And so another tardy blog post for which I can only apologise. The main reason is that I have been ploughing through all the photographs that I took recently in the Lakes. Over 7 days (four of which saw pretty much persistent rain) I took more than 500 images. An initial cull got the number of ones I am pleased with down to approximately 150 and I am now methodically and laboriously working through these. So far I have done around 40 of which this image was one of them. As I have improved as a photographer I have taken more and more images and these all need to be appraised and processed before I can share them with you. At my current rate of about 20-30 a night I should have finished by early next week but I don’t want to rush things; equally, I don’t want to neglect the blog so I will be posting the odd image as I progress through them. Please bear with me. Of course, the only time I have available for looking at my images is the late evening (it’s currently 11.15 in the evening). I really do believe that these pictures I have taken in the Lake District are another step up, albeit a small one. I’m really pleased with them and there is one image in particular (that I want to save for a later blog once I have had a play with it). Not to spoil things but this is a picture that my wife (never one to damn with faint praise) has described as ‘the best picture you have taken’. I can sense your anticipation already 🙂
So, on to this picture. This was taken on our second day of holiday in the very early morning. My house is quite near a main road and so I am used to some traffic noise (especially living near to the local hospital’s A&E department) and, somewhat surprisingly, I found it very difficult to sleep in the total silence and total darkness of our lakeside retreat. This resulted in me waking up very early (around 6.30) so I decided to walk down to the lake with my camera. One thing a proper landscape photographer will tell you is that the best pictures are achieved the hour before sunrise or sunset (the magic hour) which is when the light is at its best and there is no harsh sunlight to bleach things out.. I was on the jetty near the cottage and this swan was just there, treading water, ripples spreading out around it. Every now and then it would plunge its head into the water to feed, which would create marvellous ripples on the glassy surface of the lake. This picture, one of many, captures the moment just after the swan had returned to the surface. I think it’s the ripples that make it; that and the clouds reflected on a body of water that was as still as a mill pond. I spent a couple of hours taking photographs in total silence. And it was marvellous. This swan seemed to follow me wherever I went so you will probably be seeing it again.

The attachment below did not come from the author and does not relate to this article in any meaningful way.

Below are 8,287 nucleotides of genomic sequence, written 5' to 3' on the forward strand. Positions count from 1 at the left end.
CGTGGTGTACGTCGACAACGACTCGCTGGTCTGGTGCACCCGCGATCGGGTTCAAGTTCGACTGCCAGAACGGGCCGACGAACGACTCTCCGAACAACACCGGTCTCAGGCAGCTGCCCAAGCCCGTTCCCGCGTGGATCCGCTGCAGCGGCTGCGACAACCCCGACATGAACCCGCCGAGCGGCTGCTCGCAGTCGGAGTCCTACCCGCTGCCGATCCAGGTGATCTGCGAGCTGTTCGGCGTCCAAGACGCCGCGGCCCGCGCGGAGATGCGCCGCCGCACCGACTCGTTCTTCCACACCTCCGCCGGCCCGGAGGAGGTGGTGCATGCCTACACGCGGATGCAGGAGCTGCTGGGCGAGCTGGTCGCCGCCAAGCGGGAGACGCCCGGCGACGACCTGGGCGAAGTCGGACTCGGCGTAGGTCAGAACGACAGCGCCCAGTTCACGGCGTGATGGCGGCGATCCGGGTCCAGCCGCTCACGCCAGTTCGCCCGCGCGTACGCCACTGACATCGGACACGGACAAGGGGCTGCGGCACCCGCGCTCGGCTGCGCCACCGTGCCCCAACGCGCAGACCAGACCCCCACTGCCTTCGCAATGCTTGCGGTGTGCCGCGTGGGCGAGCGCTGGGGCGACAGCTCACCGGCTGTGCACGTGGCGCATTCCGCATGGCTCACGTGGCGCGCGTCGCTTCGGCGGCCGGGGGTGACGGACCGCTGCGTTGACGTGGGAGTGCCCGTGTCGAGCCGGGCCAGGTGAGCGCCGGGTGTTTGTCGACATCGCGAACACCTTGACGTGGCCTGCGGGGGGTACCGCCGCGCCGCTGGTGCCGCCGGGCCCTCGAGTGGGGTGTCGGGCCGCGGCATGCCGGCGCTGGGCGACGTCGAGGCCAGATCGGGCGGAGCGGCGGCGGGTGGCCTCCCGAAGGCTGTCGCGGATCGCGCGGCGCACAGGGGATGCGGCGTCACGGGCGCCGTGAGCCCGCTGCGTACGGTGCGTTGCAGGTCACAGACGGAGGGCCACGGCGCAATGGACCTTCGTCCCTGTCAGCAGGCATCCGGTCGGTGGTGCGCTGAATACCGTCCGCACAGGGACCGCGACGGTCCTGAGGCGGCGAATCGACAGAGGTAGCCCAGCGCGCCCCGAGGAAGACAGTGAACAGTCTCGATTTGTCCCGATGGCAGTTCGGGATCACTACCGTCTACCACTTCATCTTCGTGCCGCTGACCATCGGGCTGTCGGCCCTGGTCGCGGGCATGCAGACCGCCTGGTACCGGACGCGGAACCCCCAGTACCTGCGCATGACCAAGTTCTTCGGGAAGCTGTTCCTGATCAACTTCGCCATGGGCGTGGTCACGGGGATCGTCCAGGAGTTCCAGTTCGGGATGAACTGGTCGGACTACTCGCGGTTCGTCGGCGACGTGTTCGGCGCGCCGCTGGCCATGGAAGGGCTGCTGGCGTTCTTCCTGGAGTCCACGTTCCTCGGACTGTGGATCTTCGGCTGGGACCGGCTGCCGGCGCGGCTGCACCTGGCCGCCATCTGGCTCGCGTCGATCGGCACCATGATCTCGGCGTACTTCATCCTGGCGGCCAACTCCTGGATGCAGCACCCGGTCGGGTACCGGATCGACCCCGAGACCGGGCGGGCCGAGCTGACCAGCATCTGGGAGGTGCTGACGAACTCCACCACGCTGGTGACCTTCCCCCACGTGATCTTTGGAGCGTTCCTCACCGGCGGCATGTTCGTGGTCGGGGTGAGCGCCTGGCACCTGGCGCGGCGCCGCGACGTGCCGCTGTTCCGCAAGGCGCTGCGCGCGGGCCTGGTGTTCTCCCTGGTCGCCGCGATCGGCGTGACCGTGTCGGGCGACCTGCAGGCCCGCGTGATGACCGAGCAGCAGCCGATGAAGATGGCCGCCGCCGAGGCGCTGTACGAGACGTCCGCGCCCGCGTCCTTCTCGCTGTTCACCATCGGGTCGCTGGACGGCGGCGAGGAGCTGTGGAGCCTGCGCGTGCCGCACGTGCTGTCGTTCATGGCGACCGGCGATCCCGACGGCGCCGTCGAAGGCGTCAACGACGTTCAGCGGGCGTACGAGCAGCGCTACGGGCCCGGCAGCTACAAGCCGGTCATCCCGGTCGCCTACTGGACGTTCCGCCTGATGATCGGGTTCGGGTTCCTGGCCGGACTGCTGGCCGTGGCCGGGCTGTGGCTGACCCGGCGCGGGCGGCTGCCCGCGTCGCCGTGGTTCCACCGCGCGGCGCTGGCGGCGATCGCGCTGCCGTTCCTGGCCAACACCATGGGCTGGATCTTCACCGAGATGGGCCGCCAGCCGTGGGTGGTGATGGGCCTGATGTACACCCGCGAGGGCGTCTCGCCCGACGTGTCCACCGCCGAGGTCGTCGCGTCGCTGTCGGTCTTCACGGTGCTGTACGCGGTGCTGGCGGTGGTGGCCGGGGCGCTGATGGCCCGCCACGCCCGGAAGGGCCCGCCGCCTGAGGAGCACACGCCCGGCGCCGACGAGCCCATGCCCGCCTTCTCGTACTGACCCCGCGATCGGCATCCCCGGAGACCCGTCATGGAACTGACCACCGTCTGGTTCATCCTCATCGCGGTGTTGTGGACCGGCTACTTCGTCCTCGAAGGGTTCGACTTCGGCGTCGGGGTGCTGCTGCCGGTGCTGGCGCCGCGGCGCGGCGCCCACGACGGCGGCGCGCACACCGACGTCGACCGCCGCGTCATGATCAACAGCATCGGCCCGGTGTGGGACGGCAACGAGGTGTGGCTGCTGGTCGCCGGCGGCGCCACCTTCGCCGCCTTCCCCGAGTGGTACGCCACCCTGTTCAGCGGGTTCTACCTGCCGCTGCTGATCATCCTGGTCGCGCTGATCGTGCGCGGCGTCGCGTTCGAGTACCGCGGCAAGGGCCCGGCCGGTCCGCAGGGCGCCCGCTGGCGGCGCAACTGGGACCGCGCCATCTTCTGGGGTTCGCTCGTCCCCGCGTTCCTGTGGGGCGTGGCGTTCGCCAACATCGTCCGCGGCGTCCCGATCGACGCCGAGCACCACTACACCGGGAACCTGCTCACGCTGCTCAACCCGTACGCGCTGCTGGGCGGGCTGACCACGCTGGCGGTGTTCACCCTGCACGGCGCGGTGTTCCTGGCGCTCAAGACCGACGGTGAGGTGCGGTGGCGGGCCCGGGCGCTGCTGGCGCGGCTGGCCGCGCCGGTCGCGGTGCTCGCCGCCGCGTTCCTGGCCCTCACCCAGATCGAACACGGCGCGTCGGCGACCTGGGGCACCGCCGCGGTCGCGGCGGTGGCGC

The more eagle-eyed among you will notice that I have stated adding a copyright watermark to my images. Now, I am not kidding myself that this would ever stop anyone from using my image but I do feel that I need to assert my rights as the owner of my photography, especially if I am going to start taking it more seriously. I was hastened to a decision thanks to the government’s digital economy bill, which was criminally passed without proper debate via a parliamentary wash-up session last night. The original version of the bill included a clause that basically stated that if you post your photographs on-line then anyone can use them providing they had made an effort to locate the copyright holder; thereby giving anybody the right to steal your photograph and, if found out, claim that they had made every effort to contact you. Basically, it stank (and the rest of the bill still does, what with its proposal to cut off internet supply and block websites that the government feels are ‘illegal’) and I wrote to my MP about it. Thankfully, the one clause from the bill that was removed and not passed last night was the one relating to photography and ‘orphan works’ (i.e. photographs whose author cannot be traced). So a minor victory in a greater defeat but good news none the less. Still this is the reason for the watermark and I hope it doesn’t detract. I would hope that if any of my regular readers see any of my photos used elsewhere then they would tell me…
The UK is in the grip of election fever at the moment and given the state of the economy and the recent parliamentary expenses scandal they are going to have to go some to rally an apathetic public who have heard it all before. That said, my recent experiences of writing to my MP about the above were extremely positive (but that is probably tinted by the fact that my voice appeared to be heard).
In other news Malcolm McClaren, svengali-like manager of The Sex Pistols has died, which makes me feel incredibly old. A controversial figure to say the least you cannot deny that he had verve, chutzpah and the drive to make something like the punk movement happen and there can be no doubt that it wouldn’t have happened without him. I’m not a religious man but I would like to thank him for giving the establishment the kick up the ass it needed at a vital time in the UK’s political, musical and social history. He will be missed. Even those who hated him will have to concede that.
So, in a bit of a reflective mood tonight, which brings me back to this image and the memory of when I took it – a moment of perfect calm, captured forever. Photography’s bloody wonderful isn’t it…
Comments as always are positively encouraged